Graduate Students

See profiles of past REEES MA students.

Learn about alumni accomplishments and opportunities.

Tom Koritschan graduated from the University of Zurich with a BA in East European History and Political Science after previous BA studies in Classical Piano. His undergraduate thesis introduced a theoretical framework on the relationship between higher education and foreign policy in the post-Soviet space. He has lived in Prague, Kiev and Moscow, and served as an interpreter in Georgia and Abkhazia. He has worked on a research team investigating Soviet energy politics and at a startup company entering the Russian-speaking market. Tom’s academic interests include the history of upbringing in the Russian Empire, Soviet Pedology and sports education, and the interaction between social values, travelling, politics and education.

Ophelia Lai studied politics and East European studies at the School of Slavonic and East European Studies, University College London. She wrote her undergraduate thesis on temporality in the thought of Hannah Arendt. Her interests include identity, collective memory and image-making in the post-communist space.

Amanda Lorei studied English as an undergraduate student at Stanford and comes to CREEES as a co-terminal student. Last summer, Amanda completed a language course and homestay in Moscow. She enjoys reading Russian literature and plans to study the intersection of politics and creativity in Soviet-era literature. 

Laura Marti graduated from Stanford University, where she studied Russian language, history and culture. While an undergraduate, Laura also studied biology and chemistry, and hopes to ultimately attend veterinary school following her time at Stanford. Laura assisted the political science department, translating documents for a project on the Soviet Union’s involvement in Afghanistan before 1979. A FLAS recipient for Russian, Laura plans to study the stray dog populations in Eastern Europe and their impacts on public health.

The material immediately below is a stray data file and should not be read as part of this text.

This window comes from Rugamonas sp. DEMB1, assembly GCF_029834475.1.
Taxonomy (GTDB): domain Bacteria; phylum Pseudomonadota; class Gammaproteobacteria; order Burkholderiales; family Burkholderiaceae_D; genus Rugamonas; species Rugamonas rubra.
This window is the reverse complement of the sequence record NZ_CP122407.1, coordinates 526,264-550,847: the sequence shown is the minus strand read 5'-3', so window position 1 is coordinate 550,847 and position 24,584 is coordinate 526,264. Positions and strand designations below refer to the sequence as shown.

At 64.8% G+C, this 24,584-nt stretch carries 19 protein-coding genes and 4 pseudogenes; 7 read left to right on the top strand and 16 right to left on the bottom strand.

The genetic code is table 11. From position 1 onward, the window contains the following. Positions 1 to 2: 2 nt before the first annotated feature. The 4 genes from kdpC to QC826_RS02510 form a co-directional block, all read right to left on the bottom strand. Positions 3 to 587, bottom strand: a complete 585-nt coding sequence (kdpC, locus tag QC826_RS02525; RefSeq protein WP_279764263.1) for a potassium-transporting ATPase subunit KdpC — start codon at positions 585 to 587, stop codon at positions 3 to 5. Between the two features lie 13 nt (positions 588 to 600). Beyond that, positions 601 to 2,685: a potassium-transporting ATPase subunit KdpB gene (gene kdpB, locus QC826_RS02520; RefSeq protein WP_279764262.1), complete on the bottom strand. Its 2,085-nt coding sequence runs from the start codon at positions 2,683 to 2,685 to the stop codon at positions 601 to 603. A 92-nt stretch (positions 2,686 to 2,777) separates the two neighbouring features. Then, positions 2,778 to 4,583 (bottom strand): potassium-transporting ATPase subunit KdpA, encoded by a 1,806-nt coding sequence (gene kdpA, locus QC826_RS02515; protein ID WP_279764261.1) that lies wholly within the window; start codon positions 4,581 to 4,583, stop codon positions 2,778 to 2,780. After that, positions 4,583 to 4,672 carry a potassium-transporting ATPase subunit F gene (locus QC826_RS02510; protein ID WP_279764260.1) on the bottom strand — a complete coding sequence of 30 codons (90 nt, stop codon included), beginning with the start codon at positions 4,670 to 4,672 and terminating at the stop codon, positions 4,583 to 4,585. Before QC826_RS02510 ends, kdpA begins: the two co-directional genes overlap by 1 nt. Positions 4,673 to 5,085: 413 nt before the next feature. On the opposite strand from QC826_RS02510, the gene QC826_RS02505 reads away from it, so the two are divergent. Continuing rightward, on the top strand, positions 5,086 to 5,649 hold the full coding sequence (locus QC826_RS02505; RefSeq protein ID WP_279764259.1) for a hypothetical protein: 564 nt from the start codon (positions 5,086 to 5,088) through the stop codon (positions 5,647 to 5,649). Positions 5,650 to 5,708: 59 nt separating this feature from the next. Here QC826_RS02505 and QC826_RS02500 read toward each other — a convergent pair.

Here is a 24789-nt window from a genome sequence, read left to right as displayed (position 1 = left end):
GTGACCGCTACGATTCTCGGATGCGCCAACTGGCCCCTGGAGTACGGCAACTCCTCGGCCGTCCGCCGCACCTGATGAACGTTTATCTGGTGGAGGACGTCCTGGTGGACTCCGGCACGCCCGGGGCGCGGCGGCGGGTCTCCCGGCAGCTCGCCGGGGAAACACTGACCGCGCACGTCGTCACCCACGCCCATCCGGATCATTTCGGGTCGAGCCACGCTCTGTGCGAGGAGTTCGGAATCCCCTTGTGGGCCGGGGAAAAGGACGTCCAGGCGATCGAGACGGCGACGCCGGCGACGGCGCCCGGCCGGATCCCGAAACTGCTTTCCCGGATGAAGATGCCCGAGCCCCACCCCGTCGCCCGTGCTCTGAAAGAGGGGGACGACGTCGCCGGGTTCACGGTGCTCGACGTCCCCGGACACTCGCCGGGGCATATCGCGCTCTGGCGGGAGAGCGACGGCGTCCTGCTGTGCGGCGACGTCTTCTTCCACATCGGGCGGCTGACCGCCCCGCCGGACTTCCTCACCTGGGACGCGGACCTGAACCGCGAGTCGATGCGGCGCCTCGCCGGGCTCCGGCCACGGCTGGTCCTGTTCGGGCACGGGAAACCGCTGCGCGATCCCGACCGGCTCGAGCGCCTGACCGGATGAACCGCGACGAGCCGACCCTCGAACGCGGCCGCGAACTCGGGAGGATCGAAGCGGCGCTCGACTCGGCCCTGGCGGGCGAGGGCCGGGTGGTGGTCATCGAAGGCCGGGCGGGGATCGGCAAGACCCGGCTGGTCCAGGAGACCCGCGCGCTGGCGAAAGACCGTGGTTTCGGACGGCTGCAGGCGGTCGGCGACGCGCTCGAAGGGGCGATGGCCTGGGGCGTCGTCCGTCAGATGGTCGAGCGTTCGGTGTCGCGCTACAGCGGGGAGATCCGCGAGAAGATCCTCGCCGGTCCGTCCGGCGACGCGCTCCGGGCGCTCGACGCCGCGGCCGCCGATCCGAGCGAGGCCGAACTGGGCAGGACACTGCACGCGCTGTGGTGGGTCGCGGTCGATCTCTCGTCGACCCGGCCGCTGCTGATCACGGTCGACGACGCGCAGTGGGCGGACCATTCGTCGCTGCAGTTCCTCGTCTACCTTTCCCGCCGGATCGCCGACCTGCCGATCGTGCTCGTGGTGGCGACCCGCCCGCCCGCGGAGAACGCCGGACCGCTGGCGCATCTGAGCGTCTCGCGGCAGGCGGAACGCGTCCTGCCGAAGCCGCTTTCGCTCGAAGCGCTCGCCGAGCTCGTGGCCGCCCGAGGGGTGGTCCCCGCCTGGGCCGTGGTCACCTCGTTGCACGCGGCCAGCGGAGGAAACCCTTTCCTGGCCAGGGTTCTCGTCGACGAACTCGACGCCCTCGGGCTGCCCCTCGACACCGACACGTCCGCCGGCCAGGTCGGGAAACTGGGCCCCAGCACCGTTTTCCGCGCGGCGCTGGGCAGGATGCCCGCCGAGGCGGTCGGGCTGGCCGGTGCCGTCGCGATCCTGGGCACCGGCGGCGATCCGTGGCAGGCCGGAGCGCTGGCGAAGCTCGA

Ian McGinnity graduated from Claremont McKenna College in 2011 with a BA in International Relations and Russian & Eastern European Studies. He then spent three years working for a public policy firm in Washington, DC, where he was a part of a legislative team that advocated to the US Federal Government on energy, security, and tax issues on behalf of clients that included universities, research institutes, and Fortune 200 companies. Ian left Washington to research renewable energy development, energy security, and energy finance in Armenia through a US Fulbright Scholarship, where he also worked as a Resident Fellow for the Regional Studies Center. He is a recipient of both a summer and academic year FLAS grant.

Uve is from Estonia and holds a bachelor's degree in adult education from Tallinn University. During his undergraduate studies, Uve was an avid intervarsity debater and continues to support and promote debate as an engaging method for civic education.

After graduating from Tallinn University in 2009, he spent five years managing the Unitas Foundation, an educational non-profit based in Tallinn. Uve helped launch a range of initiatives for researching and teaching history in contemporary ways, from setting up digital archives to developing web-based and participative educational methods. These projects include co-operation with the Stanford University Libraries.

Working with reconciliatory history and human rights education programs, his expertise covers the intersection of national identities, history and politics, especially in the context of Estonia and the Baltic states. He has also written on these themes for Estonian and international periodicals.

Uve is currently researching a similar range of topics pertinent to Ukraine in the aftermath of the 2014 revolution.

Isaac Webb moved to Kyiv, Ukraine on a Fulbright Fellowship after graduating from Washington & Lee University in 2013. There, he studied the relationship between the Ukrainian government and the country’s disabled population. He also worked as a journalist, covering the EuroMaidan Revolution and ensuing conflict in eastern Ukraine for a variety of publications. After returning from Kyiv, he was a Junior Fellow at the Carnegie Endowment for International Peace, where he researched and wrote about Ukrainian politics and American foreign policy. A 2015-2016 FLAS recipient, Isaac has written for the Atlantic, World Policy Journal, VICE, Eurasia Outlook, Kyiv Post, Russia Magazine, and Interpreter Mag, and made appearances on the BBC, CTV, and Radio New Zealand.